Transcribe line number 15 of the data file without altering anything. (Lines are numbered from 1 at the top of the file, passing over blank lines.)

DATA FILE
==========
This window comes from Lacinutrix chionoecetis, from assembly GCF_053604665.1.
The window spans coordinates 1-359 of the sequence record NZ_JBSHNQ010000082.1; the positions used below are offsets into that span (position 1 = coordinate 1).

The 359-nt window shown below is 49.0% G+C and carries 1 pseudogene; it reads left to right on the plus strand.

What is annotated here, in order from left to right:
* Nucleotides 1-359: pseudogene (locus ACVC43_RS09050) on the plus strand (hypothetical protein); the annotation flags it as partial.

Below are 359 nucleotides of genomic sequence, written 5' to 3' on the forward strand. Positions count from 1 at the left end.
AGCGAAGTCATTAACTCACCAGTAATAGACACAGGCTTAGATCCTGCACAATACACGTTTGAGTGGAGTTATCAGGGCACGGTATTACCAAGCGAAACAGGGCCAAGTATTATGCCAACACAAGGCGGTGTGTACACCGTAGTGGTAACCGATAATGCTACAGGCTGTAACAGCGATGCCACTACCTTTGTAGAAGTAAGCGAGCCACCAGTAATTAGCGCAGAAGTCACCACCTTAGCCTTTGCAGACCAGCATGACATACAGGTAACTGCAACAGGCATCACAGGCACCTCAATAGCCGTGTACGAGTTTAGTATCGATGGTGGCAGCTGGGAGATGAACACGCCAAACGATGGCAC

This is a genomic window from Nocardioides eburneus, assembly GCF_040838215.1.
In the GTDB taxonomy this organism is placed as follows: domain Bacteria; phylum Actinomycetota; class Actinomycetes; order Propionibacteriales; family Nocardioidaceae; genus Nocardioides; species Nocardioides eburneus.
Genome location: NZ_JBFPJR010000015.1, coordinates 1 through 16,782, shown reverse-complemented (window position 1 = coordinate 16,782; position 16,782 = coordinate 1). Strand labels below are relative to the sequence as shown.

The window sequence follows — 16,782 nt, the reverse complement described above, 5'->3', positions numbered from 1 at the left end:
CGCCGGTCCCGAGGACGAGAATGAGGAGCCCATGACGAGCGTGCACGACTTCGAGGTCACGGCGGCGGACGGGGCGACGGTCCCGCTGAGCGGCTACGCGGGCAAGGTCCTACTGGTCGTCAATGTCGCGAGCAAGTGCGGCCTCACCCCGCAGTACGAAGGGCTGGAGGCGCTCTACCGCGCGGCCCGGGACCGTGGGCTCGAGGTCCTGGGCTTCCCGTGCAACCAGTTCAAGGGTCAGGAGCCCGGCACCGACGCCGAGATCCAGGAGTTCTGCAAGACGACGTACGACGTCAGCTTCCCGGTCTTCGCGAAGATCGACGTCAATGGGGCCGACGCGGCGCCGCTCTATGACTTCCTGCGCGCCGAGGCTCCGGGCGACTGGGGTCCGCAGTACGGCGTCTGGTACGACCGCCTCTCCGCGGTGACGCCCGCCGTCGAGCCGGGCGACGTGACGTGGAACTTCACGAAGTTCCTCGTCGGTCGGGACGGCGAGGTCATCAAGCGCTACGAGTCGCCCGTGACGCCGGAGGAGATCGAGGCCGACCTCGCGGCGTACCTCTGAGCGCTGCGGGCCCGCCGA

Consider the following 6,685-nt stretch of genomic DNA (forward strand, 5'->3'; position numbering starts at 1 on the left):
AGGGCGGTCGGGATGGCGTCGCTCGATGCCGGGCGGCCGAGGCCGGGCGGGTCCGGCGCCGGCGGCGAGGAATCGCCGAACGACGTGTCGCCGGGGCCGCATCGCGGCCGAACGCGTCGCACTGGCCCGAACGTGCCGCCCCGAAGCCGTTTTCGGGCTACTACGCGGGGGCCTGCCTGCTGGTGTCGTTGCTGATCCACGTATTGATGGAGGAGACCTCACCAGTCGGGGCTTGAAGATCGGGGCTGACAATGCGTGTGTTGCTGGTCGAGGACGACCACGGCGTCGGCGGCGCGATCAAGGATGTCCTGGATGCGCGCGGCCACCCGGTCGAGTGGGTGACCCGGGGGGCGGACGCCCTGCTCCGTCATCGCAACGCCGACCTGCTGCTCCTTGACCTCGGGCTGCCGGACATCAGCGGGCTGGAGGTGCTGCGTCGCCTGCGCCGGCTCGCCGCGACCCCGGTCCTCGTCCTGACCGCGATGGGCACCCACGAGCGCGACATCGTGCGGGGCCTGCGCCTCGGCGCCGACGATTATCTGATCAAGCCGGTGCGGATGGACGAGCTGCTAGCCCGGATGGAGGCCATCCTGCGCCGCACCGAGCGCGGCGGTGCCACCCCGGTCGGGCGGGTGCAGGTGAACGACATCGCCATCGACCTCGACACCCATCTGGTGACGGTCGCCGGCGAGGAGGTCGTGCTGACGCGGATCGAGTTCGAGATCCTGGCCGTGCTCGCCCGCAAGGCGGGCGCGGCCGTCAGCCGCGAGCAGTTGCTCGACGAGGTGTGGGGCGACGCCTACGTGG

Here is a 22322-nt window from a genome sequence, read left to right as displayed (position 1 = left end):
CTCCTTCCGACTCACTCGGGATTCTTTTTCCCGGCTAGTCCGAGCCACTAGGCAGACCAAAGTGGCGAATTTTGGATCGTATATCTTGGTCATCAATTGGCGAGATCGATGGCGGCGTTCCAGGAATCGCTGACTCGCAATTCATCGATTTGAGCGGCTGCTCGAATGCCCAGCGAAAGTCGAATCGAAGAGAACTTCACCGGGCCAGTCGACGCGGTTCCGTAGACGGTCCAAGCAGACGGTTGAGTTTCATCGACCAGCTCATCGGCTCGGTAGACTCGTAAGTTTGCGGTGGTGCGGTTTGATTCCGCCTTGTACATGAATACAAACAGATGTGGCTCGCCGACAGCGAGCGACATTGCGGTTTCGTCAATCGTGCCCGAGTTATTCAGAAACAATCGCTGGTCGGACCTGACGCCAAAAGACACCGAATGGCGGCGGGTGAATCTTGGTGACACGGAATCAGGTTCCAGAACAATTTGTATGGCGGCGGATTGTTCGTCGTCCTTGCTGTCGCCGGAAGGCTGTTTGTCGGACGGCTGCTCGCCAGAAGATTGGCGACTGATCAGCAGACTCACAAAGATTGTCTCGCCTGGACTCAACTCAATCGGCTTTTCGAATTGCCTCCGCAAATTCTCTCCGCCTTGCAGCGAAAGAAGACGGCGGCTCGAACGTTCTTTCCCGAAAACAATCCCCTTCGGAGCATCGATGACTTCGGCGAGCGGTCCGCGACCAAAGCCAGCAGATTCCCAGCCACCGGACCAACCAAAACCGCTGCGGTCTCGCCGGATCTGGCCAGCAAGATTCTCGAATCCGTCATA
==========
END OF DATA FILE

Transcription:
Here is a 22322-nt window from a genome sequence, read left to right as displayed (position 1 = left end):